KTH, School of Architecture and the Built Environment (ABE), Civil and Architectural Engineering, Building Services Engineering.
    Olofsson, Ulf
    KTH, School of Industrial Engineering and Management (ITM), Machine Design (Dept.), Machine Elements.
    Sellgren, Ulf
    KTH, School of Industrial Engineering and Management (ITM), Machine Design (Dept.), Machine Elements.
    A pin-on-disc study of the rate of airborne wear particle emissions from railway braking materials2012In: Wear, ISSN 0043-1648, E-ISSN 1873-2577, Vol. 284, 18-29 p.Article in journal (Refereed)
    Abstract [en]

    The current study investigates the characteristics of particles generated from the wear of braking materials, and provides an applicable index for measuring and comparing wear particle emissions. A pin-on-disc tribometer equipped with particle measurement instruments was used. The number concentration, size, morphology, and mass concentration of generated particles were investigated and reported for particles 10 nm-32 mu m in diameter. The particles were also collected on filters and investigated using EDS and SEM. The effects of wear mechanisms on particle morphology and changes in particle concentration are discussed. A new index, the airborne wear particle emission rate (AWPER), is suggested that could be used in legislation to control non-exhaust emissions from transport modes, particularly rail transport.

  • 6.
    Abbasi, Saeed
    et al.
    KTH, School of Industrial Engineering and Management (ITM), Machine Design (Dept.), Machine Elements.
    Jansson, Anders
    Sellgren, Ulf
    KTH, School of Industrial Engineering and Management (ITM), Machine Design (Dept.), Machine Elements.
    Olofsson, Ulf
    KTH, School of Industrial Engineering and Management (ITM), Machine Design (Dept.), Machine Elements.
    Particle emissions from rail traffic: a literature review2013In: Critical reviews in environmental science and technology, ISSN 1064-3389, E-ISSN 1547-6537, Vol. 43, no 23, 2211-2244 p.Article, review/survey (Refereed)
    Abstract [en]

    Particle emissions are a drawback of rail transport. This work is a comprehensive presentation of recent research into particle emissions from rail vehicles. Both exhaust and non-exhaust particle emissions are considered when examining particle characteristics such as  PM10, and PM2.5 concentration levels, size, morphology, composition, as well as adverse health effects, current legislation, and available and proposed solutions for reducing such emissions. High concentration levels in enclosed rail traffic environments are reported and some toxic effects of the particles. We find that only a few limited studies have examined the adverse health effects of non-exhaust particle emissions and that no relevant legislation exists. Thus further research in this area is warranted.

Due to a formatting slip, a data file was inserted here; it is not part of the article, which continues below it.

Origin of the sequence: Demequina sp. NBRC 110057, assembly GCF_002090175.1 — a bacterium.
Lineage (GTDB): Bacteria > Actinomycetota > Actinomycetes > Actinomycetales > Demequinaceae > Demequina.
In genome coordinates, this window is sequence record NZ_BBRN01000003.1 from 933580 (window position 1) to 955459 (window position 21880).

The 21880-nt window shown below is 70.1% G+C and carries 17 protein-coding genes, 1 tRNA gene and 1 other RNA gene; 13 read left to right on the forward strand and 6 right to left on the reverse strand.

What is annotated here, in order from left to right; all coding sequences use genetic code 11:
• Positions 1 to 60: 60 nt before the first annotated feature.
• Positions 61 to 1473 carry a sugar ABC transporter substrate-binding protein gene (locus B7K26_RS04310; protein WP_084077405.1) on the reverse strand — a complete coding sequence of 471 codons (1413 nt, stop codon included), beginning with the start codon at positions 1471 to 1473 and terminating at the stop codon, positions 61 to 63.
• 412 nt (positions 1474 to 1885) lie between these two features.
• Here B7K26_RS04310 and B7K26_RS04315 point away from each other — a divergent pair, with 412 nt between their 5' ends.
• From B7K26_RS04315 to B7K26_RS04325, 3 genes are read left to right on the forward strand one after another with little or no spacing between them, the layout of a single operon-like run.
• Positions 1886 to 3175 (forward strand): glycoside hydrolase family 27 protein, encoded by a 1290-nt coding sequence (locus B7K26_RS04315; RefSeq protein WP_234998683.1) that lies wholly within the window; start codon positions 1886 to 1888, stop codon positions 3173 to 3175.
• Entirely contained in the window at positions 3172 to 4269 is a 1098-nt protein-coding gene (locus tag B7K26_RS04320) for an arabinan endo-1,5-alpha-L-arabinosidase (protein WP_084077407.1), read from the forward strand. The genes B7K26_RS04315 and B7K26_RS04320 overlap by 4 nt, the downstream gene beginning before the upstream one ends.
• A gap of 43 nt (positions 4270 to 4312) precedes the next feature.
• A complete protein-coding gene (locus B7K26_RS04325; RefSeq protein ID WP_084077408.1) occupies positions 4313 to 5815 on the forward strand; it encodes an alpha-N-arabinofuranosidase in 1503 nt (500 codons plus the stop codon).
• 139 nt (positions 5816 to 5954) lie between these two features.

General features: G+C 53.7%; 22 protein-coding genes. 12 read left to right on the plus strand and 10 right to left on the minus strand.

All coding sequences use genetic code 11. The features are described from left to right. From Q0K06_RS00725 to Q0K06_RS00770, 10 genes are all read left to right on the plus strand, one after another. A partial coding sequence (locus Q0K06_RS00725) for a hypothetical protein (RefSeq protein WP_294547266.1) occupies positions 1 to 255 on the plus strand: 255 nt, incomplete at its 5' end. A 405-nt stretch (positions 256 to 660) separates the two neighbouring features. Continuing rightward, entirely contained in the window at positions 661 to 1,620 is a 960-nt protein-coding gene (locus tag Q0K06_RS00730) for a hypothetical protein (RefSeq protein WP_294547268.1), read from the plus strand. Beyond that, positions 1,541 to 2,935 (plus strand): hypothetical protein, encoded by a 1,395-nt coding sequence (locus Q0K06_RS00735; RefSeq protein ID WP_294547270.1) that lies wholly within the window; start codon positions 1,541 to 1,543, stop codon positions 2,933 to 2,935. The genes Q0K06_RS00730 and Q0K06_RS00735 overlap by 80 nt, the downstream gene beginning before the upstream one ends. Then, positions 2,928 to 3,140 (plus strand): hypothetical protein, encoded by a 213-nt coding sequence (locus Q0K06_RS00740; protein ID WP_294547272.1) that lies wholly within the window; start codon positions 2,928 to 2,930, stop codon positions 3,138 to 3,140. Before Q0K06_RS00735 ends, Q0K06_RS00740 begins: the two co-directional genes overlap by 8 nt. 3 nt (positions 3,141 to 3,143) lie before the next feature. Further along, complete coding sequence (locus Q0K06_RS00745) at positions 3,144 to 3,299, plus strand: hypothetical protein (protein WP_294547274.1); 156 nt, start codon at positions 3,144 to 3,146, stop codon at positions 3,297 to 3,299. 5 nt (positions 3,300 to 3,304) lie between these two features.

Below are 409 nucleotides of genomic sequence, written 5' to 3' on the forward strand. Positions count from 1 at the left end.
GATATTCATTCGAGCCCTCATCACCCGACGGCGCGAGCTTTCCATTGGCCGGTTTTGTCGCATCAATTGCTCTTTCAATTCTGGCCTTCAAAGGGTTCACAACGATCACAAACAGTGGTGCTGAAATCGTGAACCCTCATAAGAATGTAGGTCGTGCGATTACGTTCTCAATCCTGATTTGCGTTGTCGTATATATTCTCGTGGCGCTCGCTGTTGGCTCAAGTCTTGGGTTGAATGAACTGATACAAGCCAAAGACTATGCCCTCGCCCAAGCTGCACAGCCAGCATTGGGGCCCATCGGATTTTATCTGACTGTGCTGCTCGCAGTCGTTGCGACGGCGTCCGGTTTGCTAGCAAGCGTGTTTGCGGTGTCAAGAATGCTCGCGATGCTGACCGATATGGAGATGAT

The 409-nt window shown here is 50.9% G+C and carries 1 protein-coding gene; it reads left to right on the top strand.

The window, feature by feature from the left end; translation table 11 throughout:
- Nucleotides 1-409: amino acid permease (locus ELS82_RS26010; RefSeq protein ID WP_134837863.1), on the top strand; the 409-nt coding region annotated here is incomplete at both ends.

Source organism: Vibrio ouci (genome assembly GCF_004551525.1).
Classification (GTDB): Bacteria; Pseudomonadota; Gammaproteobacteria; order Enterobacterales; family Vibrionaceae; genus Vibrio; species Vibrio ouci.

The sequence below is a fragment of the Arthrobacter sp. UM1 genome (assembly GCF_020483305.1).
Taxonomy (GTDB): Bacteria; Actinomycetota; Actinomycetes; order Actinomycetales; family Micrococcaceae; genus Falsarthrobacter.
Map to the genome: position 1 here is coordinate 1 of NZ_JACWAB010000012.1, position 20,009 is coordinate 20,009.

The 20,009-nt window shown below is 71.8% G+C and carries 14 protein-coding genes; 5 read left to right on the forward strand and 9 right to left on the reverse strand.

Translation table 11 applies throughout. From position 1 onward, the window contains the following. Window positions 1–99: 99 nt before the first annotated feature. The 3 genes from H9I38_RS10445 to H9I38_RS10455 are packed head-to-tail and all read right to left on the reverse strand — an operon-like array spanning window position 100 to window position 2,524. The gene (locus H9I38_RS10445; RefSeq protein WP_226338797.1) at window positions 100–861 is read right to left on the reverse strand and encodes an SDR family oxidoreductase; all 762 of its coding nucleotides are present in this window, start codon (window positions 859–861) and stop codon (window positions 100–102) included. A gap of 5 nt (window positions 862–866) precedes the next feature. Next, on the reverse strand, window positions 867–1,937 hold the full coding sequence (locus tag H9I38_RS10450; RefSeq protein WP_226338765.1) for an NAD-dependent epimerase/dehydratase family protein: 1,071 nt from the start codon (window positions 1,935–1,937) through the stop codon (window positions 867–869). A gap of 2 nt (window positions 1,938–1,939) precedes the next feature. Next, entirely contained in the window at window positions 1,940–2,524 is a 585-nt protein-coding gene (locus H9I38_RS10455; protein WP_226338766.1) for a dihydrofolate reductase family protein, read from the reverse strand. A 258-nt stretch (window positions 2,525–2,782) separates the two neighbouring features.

• 7.
    Abbasi, Saeed
    et al.
    KTH, School of Industrial Engineering and Management (ITM), Machine Design (Dept.), Machine Elements.
    Olander, Lars
    KTH, School of Architecture and the Built Environment (ABE), Civil and Architectural Engineering, Building Services Engineering.
    Larsson, Christina
    Bombardier Transportation Sweden AB, Västerås, Sweden.
    Jansson, Anders
    Stockholm University, Applied Environmental Science, Stockholm, Sweden.
    Olofsson, Ulf
    KTH, School of Industrial Engineering and Management (ITM), Machine Design (Dept.), Tribologi.
    Sellgren, Ulf
    KTH, School of Industrial Engineering and Management (ITM), Machine Design (Dept.), Machine Elements.
    A field test study of airborne wear particles from a running regional train2012In: IMechE, Part F: Journal of Rail and Rapid Transit, ISSN 0954-4097, Vol. 226, no 1, 95-109 p.Article in journal (Refereed)
    Abstract [en]

    Inhalable airborne particles have inverse health affect. In railways, mechanical brakes, the wheel–rail contact, current collectors, ballast, sleepers, and masonry structures yield particulate matter. Field tests examined a Swedish track using a train instrumented with particle measurement devices, brake pad temperature sensors, and speed and brake sensors. The main objective of this field test was to study the characteristics of particles generated from disc brakes on a running train with an on-board measuring set-up.